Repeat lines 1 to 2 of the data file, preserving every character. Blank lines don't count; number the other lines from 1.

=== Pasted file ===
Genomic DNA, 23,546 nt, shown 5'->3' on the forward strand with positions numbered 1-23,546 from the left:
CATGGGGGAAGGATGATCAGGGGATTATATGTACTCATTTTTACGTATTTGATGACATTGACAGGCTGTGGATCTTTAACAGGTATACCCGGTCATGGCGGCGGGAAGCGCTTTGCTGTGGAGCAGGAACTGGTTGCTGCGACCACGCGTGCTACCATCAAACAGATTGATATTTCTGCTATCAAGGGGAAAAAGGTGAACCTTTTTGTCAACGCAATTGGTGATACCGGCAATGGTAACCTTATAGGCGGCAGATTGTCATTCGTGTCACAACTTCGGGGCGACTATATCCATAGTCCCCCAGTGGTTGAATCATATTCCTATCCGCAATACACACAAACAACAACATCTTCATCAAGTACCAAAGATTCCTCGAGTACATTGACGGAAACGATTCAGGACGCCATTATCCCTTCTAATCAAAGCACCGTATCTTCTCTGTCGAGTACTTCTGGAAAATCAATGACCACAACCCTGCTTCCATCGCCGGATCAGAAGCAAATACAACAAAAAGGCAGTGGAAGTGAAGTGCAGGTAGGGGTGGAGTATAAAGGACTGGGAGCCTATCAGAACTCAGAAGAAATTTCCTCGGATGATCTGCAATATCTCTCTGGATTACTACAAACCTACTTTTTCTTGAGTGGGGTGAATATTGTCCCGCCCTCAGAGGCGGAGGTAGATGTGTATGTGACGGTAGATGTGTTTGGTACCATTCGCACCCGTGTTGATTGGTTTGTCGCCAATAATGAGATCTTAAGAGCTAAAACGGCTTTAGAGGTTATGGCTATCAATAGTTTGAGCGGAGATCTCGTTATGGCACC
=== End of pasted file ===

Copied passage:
Genomic DNA, 23,546 nt, shown 5'->3' on the forward strand with positions numbered 1-23,546 from the left:
CATGGGGGAAGGATGATCAGGGGATTATATGTACTCATTTTTACGTATTTGATGACATTGACAGGCTGTGGATCTTTAACAGGTATACCCGGTCATGGCGGCGGGAAGCGCTTTGCTGTGGAGCAGGAACTGGTTGCTGCGACCACGCGTGCTACCATCAAACAGATTGATATTTCTGCTATCAAGGGGAAAAAGGTGAACCTTTTTGTCAACGCAATTGGTGATACCGGCAATGGTAACCTTATAGGCGGCAGATTGTCATTCGTGTCACAACTTCGGGGCGACTATATCCATAGTCCCCCAGTGGTTGAATCATATTCCTATCCGCAATACACACAAACAACAACATCTTCATCAAGTACCAAAGATTCCTCGAGTACATTGACGGAAACGATTCAGGACGCCATTATCCCTTCTAATCAAAGCACCGTATCTTCTCTGTCGAGTACTTCTGGAAAATCAATGACCACAACCCTGCTTCCATCGCCGGATCAGAAGCAAATACAACAAAAAGGCAGTGGAAGTGAAGTGCAGGTAGGGGTGGAGTATAAAGGACTGGGAGCCTATCAGAACTCAGAAGAAATTTCCTCGGATGATCTGCAATATCTCTCTGGATTACTACAAACCTACTTTTTCTTGAGTGGGGTGAATATTGTCCCGCCCTCAGAGGCGGAGGTAGATGTGTATGTGACGGTAGATGTGTTTGGTACCATTCGCACCCGTGTTGATTGGTTTGTCGCCAATAATGAGATCTTAAGAGCTAAAACGGCTTTAGAGGTTATGGCTATCAATAGTTTGAGCGGAGATCTCGTTATGGCACC